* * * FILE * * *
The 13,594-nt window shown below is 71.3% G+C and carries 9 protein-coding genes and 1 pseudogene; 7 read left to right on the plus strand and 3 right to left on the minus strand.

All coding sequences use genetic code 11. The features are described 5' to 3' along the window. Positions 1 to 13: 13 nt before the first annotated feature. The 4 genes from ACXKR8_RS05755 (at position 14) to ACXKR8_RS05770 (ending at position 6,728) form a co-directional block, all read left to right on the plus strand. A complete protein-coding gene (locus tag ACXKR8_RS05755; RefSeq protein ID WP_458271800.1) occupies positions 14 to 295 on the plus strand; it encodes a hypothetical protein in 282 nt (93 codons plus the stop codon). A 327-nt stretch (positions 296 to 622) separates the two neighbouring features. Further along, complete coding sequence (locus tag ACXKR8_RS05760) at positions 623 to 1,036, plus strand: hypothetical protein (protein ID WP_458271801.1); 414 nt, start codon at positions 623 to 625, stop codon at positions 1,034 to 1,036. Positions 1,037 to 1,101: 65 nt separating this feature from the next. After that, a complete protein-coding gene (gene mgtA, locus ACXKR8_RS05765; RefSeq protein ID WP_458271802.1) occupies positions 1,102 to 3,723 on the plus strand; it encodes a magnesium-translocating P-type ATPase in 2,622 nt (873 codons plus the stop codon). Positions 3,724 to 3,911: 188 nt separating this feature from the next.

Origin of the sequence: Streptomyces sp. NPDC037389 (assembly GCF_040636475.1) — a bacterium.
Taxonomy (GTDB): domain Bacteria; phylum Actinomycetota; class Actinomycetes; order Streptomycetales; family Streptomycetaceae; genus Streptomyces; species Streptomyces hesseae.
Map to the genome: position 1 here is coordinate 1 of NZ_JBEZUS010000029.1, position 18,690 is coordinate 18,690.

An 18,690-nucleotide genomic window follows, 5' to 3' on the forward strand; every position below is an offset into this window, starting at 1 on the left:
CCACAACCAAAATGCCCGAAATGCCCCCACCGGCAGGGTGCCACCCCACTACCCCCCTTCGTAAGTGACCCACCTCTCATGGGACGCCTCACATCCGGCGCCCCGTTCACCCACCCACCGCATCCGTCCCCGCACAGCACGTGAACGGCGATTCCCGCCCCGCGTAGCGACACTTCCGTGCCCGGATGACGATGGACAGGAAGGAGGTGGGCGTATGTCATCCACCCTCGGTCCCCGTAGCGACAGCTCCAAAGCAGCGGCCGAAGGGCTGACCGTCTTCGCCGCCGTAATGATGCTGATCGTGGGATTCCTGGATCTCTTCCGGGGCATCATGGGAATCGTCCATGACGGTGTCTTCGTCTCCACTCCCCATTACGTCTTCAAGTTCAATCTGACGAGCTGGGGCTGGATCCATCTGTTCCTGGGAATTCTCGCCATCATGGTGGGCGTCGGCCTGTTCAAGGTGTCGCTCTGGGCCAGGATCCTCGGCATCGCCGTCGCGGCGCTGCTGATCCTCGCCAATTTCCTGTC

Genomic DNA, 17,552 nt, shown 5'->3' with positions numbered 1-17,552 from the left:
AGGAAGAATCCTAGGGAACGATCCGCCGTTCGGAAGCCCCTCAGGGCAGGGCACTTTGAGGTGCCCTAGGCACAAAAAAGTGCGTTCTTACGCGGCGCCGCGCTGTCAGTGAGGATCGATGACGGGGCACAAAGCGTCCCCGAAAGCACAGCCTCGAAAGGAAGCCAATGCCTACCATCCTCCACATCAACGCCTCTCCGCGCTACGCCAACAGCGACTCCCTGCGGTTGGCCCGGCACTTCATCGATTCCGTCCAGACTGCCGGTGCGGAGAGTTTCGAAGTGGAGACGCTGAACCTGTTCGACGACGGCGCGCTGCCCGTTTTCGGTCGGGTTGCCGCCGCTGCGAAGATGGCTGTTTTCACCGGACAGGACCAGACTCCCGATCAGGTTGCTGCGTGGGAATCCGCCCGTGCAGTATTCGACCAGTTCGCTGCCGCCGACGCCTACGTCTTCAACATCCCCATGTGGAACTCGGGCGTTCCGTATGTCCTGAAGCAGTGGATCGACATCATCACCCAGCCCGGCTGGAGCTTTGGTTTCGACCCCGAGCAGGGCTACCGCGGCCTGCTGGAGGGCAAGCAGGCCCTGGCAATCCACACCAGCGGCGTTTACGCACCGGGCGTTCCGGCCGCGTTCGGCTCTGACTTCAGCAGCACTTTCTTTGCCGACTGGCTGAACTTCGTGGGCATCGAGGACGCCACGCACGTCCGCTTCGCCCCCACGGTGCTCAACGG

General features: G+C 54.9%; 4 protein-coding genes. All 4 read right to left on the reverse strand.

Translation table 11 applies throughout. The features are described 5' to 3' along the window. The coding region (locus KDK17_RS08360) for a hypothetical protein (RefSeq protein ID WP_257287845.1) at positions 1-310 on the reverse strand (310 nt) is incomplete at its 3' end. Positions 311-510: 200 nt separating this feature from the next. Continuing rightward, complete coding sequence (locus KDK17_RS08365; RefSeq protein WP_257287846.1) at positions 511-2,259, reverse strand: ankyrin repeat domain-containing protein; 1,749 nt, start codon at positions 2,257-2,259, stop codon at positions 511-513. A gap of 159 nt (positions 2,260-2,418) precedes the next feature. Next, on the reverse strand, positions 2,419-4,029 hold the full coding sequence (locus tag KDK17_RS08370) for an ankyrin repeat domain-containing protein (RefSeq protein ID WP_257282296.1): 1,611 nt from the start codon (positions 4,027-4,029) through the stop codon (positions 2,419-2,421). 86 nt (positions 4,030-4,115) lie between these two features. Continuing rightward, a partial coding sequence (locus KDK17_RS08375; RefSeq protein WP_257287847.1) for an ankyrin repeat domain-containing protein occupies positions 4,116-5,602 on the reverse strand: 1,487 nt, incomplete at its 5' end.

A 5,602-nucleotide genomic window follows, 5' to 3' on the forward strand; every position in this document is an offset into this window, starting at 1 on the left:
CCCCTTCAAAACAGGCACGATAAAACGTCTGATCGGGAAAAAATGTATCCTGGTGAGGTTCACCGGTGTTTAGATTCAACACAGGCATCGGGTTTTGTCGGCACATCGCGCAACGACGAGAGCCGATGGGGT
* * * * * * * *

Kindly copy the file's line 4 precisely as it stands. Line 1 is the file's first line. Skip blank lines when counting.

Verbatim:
Taxonomy (GTDB): domain Bacteria; phylum Actinomycetota; class Actinomycetes; order Streptomycetales; family Streptomycetaceae; genus Streptomyces; species Streptomyces hesseae.